What Exactly Does a PR Firm Do? Part Two

BMGThanks for reading our blog and for your continued interest in what a PR firm does.

In today’s blog we’ll be chatting about a vital part of any PR agency: social media.

It’s estimated 74 percent of all internet users are on social media, with users aged 18-49 almost exclusively on social media. With numbers like that, it’s vital for any brand or author to be active on social media.

While social media is important, it’s even more important to know what you’re doing online. With the constant changes in social media, like Facebook’s algorithm change, it’s important to have a savvy social media coordinator at the PR firm.

Someone who constantly monitors what’s going on in the wide and far-reaching web and how to adapt the latest changes to work for your book or brand is a must have at any PR firm.

A good PR firm will have someone in charge of social media. While that can mean a variety of different tasks the general job description includes:

  • Creating relevant social media platforms for the client or brand
  • Strategizing, creating and posting content to the social media platforms daily
  • Consistently monitoring social media engagement, followers, likes, shares
  • Commenting on relevant news or cultural events

At Booth Media we have a qualified social media coordinator who not only understands social media, but is pretty good at getting results, too.

Just one example of our skilled social media coordinator is our social media work with New York Times bestselling author and long-time client, John Perkins. As of October 10, 2015, his Facebook page has over 41K likes and has 18.8K followers on Twitter, a significant increase since we took over his social media.

If we still haven’t convinced you, give us a call and we’ll explain the full value of social media for any author and why our authors are so successful.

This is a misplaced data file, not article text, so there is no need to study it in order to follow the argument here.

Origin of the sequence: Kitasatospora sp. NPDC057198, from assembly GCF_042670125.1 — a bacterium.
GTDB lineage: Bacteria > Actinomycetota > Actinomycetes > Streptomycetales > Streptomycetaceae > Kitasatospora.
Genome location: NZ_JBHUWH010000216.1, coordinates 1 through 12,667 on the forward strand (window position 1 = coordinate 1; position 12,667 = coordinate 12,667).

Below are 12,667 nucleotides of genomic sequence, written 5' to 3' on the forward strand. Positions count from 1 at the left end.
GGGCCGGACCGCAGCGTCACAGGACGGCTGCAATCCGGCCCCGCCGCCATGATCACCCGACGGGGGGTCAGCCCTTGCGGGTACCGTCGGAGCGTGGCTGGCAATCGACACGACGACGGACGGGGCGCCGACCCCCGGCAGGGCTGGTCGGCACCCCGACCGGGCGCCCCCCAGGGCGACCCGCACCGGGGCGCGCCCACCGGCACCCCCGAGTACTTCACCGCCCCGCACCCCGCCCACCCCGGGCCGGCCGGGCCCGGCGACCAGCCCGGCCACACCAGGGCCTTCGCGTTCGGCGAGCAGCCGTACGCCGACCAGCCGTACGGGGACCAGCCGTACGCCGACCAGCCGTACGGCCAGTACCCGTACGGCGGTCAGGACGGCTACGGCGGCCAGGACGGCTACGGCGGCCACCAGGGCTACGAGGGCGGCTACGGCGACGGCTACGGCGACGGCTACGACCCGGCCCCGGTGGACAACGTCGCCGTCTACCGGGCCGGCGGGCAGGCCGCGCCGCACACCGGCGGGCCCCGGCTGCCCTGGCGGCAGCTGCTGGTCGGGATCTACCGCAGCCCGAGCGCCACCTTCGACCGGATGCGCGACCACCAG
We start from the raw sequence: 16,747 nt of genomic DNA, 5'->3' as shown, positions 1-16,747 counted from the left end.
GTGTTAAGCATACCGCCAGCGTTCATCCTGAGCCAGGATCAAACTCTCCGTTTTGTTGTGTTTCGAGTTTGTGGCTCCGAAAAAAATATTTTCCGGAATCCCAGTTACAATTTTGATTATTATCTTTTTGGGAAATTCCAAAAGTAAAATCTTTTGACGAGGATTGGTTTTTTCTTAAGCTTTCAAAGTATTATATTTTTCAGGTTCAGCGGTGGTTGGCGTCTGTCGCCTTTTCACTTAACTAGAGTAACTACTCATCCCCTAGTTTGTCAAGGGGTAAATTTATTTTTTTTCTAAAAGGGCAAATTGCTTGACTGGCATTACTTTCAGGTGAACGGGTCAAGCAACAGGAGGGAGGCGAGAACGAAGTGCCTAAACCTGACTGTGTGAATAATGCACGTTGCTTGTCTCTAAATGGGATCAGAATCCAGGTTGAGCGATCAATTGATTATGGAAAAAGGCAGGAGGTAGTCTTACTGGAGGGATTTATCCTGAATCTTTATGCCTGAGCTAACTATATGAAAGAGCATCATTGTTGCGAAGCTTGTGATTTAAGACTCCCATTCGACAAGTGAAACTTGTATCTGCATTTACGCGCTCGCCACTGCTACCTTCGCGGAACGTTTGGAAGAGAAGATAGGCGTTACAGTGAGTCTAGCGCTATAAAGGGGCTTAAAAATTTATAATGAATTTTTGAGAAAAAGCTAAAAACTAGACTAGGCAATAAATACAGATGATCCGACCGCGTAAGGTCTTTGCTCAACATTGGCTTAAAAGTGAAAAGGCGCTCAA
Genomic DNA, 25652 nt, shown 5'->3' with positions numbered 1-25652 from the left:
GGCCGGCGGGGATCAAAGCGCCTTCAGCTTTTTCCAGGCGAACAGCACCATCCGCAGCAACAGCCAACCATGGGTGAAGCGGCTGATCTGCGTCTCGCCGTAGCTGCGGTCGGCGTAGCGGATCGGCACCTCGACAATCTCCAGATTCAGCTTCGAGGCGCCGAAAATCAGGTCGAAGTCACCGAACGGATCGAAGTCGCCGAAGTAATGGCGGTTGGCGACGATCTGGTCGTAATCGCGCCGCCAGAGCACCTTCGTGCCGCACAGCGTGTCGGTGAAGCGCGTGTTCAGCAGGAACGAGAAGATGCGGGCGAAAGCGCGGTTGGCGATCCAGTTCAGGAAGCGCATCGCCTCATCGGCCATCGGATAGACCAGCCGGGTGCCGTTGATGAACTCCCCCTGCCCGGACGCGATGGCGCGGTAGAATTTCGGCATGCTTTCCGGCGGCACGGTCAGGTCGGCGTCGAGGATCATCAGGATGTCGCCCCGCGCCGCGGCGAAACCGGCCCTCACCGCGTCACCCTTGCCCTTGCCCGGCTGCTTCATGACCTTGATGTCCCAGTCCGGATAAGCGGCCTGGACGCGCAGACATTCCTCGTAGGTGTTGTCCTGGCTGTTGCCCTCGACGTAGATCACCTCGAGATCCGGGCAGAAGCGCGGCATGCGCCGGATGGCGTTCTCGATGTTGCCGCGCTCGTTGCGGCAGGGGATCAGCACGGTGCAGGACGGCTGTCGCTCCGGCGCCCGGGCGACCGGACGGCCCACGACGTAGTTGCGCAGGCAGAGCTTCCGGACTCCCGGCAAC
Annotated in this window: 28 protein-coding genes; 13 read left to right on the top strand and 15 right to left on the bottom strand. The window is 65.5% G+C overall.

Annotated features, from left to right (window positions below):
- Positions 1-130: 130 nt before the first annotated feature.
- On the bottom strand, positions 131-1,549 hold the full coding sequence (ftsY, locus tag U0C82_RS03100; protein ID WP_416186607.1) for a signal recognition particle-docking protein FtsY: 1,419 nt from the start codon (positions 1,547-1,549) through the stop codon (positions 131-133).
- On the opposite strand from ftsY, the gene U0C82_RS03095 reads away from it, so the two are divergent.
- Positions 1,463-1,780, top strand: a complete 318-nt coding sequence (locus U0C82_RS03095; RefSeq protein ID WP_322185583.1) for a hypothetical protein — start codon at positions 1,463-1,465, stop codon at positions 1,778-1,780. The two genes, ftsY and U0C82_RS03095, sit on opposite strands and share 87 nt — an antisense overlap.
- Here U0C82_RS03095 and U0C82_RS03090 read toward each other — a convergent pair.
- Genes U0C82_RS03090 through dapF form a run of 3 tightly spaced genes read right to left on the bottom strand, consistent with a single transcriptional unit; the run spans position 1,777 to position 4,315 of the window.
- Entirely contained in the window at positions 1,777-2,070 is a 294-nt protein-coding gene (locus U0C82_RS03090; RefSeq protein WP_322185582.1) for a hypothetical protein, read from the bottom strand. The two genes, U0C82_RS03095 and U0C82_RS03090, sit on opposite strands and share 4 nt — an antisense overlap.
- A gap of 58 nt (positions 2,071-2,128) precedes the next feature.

Why Even NYTimes Bestselling Authors Blog About News As It’s Happening and How You Can Too!

By Peg Booth

It’s very important in these days of 24/7 news stories that an author stand ready and able at any given time to speak as an expert on a breaking news story in his or her area of expertise.

A good publicist should be constantly pitching you to news media and their associated producers. Pitching you means not just trying to get them to feature your book (in fact, if that’s all they’re doing for you – then you might want to encourage them to do more); the best pitching really involves making immediate and exciting connections between you and your expertise and anything going on in the news in the moment.

If you don’t have a PR firm representing you, keep in mind that you do have the power of the Web and your keyboard. You can actively track the news with Google alerts – www.google.com/alerts , and those are delivered right to your inbox. These days, there are many apps and sites that track mentions of you in social media, as well. If you have a blog, then you can immediately post a response to a certain news story and help set yourself up as an expert. Make sure you link to the original story in your post. You can also forward those to your publicist and make sure she’s pitching to that journalist.

Working in collaboration with your PR firm will bring you even better results. For instance, if you’re a novelist and your book was a thinly veiled expose’ on how the big department stores were failing (as one of our clients’ books did) and you’ve done your research, then you could speak on some of the bigger economic challenges the department stores are facing because of the online shopping surge in the past ten years.

If you think as an author that you shouldn’t have to be working this hard to promote yourself and your book if you already have a PR firm – think again!

Even New York Times bestselling book authors like our client John Perkins – http://www.johnperkins.org , pro-actively responds to breaking news on an almost daily basis through his Twitter – @economic_hitman and his Facebook page. When these posts are created, we use links to them in pitching John to news media offline and online.